Which love story will you live by?
Russian literature, Adlerian Psychology and the Gospel
1. Forgiveness, sacrifice and acceptance
2. Enduring contentment and identity
3. Meaning to suffering and a way forward
The honeymoon always ends. The bloom of romance always fades.. at this point they begin.. to initiate the work of real loving. — Psychiatrist M. Scott Peck, Road Less Travelled
Regardless of race, gender, or genre, the idea of love pervades stories of humanity through the ages.
Life is brutal, uncertain, and tumultuous. The pain of betrayal cuts deep.
Pain makes us reassess which love story we will cling to in life.
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Layers of truth
On this site, again and again, we have aimed to make a case for the truth of Jesus as someone who claimed to be divine, died and rose again in history. Historical truths linked to a spiritual reality.
Yet, beyond this, the truth of the Gospel strikes right at the heart of what it means to be a human being. Love in the face of the dark, painful reality of the human experience.
Despite our obsessions with love, isolation, broken marriages, and betrayals from friends are all too common.
Peck outlines the many ways in which his psychotherapy patients had destructive, but common, views on love which led to turmoil in their relationships in The Road Less Travelled.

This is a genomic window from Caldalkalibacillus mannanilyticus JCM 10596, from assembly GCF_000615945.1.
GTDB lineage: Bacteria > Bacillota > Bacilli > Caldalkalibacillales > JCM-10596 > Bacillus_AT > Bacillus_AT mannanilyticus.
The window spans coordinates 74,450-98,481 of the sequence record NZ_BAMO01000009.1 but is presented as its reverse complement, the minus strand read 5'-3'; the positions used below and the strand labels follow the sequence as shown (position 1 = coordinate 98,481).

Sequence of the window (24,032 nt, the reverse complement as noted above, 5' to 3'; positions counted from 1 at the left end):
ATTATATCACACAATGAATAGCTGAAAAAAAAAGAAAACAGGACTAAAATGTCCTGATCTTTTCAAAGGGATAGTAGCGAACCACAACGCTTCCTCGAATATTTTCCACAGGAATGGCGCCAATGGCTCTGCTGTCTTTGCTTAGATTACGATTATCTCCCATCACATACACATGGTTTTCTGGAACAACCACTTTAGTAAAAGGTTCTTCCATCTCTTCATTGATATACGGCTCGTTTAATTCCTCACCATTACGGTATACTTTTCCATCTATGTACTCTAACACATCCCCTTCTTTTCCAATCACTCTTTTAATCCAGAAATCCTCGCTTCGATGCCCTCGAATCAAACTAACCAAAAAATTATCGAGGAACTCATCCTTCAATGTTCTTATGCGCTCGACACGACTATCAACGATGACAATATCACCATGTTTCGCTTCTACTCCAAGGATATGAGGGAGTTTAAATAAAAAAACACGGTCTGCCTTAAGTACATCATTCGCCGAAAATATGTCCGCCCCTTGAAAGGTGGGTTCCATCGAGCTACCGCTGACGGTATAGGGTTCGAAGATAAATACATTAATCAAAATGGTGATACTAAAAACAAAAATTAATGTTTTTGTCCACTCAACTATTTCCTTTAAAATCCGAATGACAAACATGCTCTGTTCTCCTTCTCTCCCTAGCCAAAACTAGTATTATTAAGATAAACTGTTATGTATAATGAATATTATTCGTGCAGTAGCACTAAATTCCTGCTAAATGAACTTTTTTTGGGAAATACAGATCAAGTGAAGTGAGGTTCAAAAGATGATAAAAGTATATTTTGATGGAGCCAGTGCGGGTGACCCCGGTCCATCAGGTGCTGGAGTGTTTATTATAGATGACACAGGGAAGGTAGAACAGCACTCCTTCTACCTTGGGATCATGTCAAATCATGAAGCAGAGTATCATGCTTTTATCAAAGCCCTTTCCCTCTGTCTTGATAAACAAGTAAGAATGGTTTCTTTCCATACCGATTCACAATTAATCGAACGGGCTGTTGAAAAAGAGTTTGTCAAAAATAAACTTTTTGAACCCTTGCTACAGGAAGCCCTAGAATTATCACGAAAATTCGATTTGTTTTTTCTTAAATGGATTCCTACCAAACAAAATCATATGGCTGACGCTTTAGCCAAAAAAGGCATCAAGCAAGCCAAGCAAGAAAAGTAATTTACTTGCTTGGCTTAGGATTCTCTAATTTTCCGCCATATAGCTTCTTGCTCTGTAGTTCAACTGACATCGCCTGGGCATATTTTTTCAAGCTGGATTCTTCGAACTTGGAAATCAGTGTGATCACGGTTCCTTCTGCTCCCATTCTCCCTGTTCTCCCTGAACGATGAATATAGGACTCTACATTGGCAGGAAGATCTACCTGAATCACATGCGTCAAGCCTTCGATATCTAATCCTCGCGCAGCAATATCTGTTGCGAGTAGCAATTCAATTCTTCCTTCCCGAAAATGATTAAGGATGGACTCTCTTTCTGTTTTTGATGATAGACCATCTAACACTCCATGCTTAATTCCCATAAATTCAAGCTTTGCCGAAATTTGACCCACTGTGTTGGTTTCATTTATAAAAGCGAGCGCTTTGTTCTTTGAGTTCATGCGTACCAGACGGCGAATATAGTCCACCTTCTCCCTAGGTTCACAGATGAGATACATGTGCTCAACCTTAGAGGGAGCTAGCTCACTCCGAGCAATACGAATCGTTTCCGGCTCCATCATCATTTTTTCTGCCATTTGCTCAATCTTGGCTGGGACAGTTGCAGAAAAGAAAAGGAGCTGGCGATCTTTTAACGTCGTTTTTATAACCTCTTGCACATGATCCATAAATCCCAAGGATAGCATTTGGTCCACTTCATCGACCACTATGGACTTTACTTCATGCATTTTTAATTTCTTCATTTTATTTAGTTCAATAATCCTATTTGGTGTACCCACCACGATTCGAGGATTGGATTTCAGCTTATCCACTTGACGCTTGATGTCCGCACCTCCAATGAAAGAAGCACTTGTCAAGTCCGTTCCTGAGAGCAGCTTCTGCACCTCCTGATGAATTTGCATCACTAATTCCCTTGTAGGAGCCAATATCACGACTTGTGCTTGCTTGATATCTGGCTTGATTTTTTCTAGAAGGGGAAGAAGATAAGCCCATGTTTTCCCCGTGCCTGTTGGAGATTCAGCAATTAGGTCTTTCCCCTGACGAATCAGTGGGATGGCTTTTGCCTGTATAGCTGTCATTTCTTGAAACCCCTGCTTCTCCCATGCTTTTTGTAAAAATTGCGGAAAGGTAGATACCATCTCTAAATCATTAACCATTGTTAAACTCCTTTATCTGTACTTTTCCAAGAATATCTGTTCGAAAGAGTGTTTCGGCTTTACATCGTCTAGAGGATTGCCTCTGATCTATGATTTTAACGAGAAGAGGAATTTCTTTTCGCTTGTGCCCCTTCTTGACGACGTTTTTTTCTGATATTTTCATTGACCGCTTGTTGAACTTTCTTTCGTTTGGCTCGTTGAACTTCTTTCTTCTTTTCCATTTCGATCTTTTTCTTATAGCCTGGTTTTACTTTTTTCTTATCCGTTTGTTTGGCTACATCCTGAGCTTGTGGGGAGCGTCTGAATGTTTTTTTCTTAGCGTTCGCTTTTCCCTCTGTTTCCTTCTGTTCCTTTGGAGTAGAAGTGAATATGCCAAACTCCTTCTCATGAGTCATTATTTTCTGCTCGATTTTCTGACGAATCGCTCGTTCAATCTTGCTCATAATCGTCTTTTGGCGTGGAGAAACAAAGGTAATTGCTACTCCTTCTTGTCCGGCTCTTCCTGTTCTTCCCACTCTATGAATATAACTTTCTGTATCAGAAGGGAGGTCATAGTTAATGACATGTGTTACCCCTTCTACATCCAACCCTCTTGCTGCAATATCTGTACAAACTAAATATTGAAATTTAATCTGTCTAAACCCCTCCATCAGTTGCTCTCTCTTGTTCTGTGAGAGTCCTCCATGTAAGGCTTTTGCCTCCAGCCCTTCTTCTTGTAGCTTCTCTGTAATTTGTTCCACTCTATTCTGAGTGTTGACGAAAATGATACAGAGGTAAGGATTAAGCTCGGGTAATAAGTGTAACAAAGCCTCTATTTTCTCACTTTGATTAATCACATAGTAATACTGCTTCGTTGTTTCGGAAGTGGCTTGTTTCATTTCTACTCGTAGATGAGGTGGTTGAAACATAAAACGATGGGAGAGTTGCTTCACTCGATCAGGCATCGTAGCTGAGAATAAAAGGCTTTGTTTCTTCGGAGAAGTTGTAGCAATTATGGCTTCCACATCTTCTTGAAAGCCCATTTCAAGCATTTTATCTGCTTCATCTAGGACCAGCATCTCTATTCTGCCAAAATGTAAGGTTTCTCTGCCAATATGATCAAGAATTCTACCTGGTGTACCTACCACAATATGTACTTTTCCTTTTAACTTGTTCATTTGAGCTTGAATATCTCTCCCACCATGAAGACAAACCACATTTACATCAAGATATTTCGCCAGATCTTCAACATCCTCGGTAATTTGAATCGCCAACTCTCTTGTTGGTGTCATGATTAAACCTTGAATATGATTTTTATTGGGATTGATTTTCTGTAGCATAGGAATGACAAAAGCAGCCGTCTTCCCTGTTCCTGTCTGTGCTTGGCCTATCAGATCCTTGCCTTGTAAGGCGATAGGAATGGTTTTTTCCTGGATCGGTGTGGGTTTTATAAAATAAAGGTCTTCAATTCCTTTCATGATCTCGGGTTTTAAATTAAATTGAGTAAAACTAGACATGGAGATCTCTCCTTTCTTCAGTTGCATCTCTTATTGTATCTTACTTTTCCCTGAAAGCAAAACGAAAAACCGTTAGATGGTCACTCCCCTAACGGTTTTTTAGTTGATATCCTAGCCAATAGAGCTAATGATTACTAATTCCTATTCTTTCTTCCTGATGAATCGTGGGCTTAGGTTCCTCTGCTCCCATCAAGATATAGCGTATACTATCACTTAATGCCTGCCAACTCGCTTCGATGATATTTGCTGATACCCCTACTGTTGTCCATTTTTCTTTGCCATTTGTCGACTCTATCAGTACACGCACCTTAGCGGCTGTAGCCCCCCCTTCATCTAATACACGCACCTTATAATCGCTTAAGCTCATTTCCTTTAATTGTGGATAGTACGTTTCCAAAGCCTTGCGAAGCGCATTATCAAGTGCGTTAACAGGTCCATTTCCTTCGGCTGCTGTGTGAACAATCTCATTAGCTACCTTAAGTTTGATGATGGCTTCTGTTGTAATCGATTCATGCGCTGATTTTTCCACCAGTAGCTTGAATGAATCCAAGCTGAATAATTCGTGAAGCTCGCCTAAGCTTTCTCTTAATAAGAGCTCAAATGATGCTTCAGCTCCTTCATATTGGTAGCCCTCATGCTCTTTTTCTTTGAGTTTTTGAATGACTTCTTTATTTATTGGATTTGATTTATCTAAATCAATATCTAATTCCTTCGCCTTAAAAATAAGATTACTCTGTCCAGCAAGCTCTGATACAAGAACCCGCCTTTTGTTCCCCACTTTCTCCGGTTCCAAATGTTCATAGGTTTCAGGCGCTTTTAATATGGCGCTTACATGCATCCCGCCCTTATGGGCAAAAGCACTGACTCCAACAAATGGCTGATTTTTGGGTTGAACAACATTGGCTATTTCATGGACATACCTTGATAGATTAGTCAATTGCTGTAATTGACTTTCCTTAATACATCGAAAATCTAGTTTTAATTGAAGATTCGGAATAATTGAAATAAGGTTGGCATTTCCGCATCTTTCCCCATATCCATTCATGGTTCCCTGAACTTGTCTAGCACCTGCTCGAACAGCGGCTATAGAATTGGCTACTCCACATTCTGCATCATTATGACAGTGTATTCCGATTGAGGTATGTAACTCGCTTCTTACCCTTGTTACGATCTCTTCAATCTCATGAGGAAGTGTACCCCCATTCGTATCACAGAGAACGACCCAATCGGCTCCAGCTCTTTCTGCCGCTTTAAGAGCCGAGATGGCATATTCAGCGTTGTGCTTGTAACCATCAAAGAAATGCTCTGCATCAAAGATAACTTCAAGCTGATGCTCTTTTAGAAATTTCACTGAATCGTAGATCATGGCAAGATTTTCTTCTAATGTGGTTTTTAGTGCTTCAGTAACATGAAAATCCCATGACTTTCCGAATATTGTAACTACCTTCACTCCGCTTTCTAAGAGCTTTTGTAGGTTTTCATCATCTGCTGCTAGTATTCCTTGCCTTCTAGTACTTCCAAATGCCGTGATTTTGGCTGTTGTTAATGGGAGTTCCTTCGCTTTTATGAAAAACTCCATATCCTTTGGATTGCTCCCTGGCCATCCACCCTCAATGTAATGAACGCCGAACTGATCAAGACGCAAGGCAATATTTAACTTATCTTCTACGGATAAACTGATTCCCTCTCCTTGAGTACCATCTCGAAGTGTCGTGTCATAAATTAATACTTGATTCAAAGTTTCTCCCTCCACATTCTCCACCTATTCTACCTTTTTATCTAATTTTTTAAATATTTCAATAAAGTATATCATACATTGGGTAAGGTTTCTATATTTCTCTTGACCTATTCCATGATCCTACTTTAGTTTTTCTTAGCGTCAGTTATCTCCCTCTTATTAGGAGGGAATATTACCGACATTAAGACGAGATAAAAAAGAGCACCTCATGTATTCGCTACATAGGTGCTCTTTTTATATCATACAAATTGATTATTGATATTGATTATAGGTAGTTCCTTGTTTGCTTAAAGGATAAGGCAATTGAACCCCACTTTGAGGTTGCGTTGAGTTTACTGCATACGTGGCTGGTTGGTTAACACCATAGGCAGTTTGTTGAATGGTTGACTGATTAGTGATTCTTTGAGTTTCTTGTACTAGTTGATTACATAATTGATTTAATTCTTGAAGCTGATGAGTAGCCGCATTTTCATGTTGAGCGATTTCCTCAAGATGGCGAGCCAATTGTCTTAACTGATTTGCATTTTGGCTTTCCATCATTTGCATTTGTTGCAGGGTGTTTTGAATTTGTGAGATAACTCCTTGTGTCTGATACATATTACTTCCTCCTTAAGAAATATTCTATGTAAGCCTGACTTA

Between 1990 and 2019, the number of unpartnered Americans aged between 25 and 54, rose from 29% to 38% of the population, a whopping 31% increase.
Between 2004 and 2018, the number of Amercians aged 18 to 34 without a “steady partner” rose 55%, from 33% to 51%.
Toulouse-Lautrec — The Hangover (Suzanne Valadon), 1887–1889
Approximately 40% of marriages include a partner who is remarrying. From those who remarry, the chances of divorce are much higher with approximately 67% of second marriages ending and 73% of third marriages ending.
Secure attachment styles are also on the decline, according to a meta-analysis, dropping 18% between 1988 to 2011 amongst college students, while insecure attachment styles (eg. anxious, fearful avoidant, dismissive avoidant etc) increased by an astonishing 56% during this time frame.
Belmeida de Almeiro, Arrufos
Betrayal from friends.. and more
All of this without going into the countless stories of betrayal from close friends or family members, the sudden death or illness of a spouse in an otherwise happy marriage, or the ongoing relational challenges life throws at us.
The Psalms are filled with tears over betrayal and hurt. In Psalm 55, David is overwhelmed by horror, his heart in anguish, his body trembling, wanting to flee like a dove from the situation.
Over being mistreated by a familiar friend, an equal, who used to walk with him in God’s house.
The sort of friend you’d sit next to every week at church or spend your holidays with.
There’s no question both a desire for love and experience of brokenness are part and parcel of being human.